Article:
Press TV, New Delhi
This is all they have to survive with, for now, a little crumbling space filled with dirt and garbage. This Rohingya refugee camp on the outskirts of New Delhi is no more than an open prison for the members of the community who face constant threats and intimidation from law enforcement agencies.
They say all their activities are being monitored and reported to the local police station on a daily basis. A member of the community is given that task, but that is not the only trouble.
This woman says her son has been held in a detention center for months despite having a UN refugee card. With eyes full of tears and a numb voice, she revealed her ordeal.
In recent weeks, the Delhi High Court ordered a joint inspection of the Rohingya detention center in New Delhi by officials of concerned agencies over the alleged lack of basic amenities.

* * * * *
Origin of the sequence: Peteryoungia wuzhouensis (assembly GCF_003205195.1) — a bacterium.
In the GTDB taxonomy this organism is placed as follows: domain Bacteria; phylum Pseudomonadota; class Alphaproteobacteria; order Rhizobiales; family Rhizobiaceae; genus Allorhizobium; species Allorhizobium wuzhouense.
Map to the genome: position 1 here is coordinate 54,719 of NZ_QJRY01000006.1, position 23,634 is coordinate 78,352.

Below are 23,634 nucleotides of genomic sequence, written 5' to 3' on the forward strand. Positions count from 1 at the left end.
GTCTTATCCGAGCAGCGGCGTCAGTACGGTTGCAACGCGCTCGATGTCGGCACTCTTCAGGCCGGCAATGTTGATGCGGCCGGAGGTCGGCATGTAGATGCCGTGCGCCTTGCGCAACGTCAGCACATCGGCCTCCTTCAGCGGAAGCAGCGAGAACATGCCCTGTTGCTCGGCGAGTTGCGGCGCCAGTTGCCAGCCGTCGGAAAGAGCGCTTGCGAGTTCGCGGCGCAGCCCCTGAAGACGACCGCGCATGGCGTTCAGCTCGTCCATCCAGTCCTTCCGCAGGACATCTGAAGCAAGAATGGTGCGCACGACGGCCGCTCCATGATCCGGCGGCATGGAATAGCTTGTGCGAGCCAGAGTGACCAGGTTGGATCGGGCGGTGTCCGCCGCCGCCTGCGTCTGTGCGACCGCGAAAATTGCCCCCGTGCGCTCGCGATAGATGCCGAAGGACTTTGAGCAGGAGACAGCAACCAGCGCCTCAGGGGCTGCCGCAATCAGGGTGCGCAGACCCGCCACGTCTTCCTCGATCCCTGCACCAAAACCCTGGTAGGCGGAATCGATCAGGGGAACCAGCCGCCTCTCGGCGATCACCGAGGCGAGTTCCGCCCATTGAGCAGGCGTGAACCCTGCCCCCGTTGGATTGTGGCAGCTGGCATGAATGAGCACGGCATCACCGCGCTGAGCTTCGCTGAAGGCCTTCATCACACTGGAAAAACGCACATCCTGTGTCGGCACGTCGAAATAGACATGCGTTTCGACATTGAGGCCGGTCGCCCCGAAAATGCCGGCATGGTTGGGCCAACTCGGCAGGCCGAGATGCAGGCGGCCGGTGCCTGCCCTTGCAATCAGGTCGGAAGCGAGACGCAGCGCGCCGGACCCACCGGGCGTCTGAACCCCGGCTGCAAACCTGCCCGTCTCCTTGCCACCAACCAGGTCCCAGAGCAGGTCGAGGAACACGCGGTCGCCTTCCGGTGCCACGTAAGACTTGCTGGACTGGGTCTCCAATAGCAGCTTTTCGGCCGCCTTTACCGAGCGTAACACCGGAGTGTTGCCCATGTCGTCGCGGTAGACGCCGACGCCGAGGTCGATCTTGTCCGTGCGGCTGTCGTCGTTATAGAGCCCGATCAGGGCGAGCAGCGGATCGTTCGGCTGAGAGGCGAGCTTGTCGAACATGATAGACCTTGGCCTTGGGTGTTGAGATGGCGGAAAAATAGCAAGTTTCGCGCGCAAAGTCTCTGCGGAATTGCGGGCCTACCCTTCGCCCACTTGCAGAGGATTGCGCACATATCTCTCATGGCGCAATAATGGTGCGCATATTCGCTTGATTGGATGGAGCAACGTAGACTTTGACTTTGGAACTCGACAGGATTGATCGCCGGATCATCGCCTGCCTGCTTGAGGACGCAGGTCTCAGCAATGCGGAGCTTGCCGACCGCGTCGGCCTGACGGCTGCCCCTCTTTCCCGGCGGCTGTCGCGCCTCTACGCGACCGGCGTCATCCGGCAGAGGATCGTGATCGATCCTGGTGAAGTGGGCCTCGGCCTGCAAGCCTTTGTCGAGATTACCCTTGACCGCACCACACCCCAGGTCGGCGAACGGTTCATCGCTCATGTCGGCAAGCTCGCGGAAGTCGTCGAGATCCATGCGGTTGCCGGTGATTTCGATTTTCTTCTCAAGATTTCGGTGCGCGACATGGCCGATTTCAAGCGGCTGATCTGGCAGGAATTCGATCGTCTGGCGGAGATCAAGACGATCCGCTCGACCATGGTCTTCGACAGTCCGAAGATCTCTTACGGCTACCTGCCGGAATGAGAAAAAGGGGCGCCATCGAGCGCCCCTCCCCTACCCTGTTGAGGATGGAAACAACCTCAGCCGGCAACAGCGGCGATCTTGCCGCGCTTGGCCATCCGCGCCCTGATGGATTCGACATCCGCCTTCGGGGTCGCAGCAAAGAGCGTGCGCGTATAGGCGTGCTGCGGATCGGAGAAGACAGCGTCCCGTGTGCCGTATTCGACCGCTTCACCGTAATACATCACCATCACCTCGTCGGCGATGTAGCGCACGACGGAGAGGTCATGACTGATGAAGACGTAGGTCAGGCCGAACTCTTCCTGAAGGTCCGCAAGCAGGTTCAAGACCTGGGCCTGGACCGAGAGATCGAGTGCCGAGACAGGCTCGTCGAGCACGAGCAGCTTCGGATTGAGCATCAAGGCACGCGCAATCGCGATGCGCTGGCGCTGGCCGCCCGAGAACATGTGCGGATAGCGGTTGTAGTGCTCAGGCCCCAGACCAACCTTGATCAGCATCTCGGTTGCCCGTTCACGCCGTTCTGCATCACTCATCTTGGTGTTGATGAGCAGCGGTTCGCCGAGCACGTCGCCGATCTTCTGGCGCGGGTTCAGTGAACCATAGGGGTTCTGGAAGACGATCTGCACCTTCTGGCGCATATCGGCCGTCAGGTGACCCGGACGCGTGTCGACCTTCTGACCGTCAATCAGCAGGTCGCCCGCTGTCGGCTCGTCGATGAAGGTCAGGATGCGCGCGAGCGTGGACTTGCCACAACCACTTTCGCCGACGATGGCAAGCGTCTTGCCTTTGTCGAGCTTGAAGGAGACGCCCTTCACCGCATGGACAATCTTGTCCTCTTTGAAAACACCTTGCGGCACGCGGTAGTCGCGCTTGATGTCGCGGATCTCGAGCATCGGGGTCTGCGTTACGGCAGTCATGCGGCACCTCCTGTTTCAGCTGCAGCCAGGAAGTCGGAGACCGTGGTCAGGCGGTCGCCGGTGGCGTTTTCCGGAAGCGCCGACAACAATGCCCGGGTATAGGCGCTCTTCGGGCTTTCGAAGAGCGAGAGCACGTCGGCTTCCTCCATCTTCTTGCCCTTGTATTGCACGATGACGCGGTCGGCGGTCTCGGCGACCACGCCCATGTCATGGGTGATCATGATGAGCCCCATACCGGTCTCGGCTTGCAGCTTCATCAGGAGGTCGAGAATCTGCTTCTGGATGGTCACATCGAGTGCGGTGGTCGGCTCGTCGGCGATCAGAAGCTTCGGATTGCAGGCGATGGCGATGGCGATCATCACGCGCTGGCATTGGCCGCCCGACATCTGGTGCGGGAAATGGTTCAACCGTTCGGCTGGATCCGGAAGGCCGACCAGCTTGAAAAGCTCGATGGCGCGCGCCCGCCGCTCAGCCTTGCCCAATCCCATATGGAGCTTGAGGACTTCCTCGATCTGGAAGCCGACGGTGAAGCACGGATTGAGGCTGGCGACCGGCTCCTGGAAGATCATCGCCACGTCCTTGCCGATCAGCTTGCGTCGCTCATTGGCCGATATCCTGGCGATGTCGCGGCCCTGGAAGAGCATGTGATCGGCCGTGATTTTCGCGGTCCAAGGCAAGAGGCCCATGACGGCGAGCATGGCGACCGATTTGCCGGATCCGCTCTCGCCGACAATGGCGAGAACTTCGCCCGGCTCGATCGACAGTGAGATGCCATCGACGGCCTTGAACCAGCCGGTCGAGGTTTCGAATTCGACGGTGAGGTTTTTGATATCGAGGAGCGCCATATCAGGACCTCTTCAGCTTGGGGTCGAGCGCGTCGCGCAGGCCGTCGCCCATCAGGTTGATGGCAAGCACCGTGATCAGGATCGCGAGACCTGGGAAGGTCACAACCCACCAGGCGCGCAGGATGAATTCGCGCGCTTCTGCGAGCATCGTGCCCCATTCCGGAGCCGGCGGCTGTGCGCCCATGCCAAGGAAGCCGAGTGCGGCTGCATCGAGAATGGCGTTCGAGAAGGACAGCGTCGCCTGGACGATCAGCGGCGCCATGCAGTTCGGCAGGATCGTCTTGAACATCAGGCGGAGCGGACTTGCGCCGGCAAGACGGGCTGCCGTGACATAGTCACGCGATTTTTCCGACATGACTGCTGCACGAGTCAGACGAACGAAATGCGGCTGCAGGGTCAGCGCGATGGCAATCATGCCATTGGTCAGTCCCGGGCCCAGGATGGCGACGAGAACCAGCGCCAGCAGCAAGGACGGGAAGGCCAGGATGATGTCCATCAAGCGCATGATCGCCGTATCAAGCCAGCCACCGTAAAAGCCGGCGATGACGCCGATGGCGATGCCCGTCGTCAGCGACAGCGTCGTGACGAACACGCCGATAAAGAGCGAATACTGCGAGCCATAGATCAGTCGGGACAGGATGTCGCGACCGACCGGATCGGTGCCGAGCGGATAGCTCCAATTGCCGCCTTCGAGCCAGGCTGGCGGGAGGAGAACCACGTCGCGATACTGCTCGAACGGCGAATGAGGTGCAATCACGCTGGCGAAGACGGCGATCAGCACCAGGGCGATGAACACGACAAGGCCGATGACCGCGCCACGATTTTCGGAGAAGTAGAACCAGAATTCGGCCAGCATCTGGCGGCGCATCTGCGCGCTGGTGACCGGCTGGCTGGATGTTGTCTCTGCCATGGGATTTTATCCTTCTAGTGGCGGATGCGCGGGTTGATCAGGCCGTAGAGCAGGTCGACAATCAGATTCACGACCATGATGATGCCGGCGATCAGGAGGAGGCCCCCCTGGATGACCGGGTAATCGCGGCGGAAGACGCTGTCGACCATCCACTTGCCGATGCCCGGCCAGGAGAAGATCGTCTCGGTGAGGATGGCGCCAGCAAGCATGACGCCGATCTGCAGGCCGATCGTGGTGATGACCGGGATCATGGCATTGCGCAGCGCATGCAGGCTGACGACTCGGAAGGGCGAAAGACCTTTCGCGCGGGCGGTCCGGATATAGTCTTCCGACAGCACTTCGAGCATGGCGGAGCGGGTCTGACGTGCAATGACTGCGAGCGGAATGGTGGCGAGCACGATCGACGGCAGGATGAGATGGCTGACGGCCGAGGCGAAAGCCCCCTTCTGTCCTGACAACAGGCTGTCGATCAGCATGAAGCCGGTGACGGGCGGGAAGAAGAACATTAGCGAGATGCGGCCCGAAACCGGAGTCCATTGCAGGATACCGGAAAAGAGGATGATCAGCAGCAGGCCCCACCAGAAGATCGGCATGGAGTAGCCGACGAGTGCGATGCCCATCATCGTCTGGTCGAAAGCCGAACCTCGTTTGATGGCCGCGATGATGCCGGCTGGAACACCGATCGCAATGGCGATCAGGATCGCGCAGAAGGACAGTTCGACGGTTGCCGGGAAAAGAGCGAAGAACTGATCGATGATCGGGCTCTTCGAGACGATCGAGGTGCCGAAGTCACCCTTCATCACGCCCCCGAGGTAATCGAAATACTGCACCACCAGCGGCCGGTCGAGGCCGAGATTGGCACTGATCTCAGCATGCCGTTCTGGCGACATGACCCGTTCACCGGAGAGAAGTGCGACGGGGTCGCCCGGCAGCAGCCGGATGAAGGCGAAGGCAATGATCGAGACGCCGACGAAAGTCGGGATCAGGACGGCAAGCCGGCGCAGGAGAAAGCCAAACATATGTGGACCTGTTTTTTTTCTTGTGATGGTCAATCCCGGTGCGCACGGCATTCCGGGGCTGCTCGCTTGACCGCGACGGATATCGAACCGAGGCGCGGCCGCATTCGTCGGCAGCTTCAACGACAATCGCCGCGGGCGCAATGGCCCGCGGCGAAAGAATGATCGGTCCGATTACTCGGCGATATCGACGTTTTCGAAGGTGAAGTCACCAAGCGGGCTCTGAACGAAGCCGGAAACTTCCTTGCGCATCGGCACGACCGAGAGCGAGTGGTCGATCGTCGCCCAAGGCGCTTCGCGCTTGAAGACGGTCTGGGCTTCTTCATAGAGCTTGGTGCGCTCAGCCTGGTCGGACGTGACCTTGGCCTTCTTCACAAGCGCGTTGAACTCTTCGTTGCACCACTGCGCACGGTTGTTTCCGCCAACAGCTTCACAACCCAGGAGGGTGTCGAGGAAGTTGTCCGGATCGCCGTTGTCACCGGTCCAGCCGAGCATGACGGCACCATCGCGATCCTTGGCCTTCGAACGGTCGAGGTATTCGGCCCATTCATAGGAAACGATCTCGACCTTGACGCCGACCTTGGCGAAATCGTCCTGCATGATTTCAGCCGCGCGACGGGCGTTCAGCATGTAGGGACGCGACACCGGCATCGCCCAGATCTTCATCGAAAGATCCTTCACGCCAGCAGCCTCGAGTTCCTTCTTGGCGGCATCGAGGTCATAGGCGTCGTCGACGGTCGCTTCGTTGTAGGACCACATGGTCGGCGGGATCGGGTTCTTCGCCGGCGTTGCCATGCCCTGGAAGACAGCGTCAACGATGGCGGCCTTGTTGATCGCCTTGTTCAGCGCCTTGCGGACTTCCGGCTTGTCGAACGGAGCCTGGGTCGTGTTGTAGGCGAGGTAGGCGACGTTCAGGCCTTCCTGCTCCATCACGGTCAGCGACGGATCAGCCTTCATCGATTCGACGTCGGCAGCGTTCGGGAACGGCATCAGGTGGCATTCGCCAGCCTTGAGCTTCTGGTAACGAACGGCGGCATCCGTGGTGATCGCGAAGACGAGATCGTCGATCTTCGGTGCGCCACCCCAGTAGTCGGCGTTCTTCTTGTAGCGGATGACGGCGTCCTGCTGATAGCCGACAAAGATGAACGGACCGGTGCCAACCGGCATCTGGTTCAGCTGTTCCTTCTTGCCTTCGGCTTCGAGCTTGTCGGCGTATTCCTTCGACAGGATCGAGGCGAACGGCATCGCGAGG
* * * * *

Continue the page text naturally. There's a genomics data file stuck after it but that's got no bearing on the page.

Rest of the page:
The court was hearing a plea of a female refugee who is facing bad health conditions due to the lack of basic facilities in the detention center.
Most refugees here have heartbreaking tales of the past and those memories of carnage and exodus are haunting them.
Based on official estimates, India is home to some 40,000 Rohingya refugees, but independent reports put the figures at hundreds of thousands.
Most of the refugees we spoke with feared that their identities would be revealed, given the high risk of detention.
Scores of them have gone into hiding at undisclosed locations across India. They have horrific tales of separation from their families amid a persistent deportation campaign and intensified crackdown against the community.
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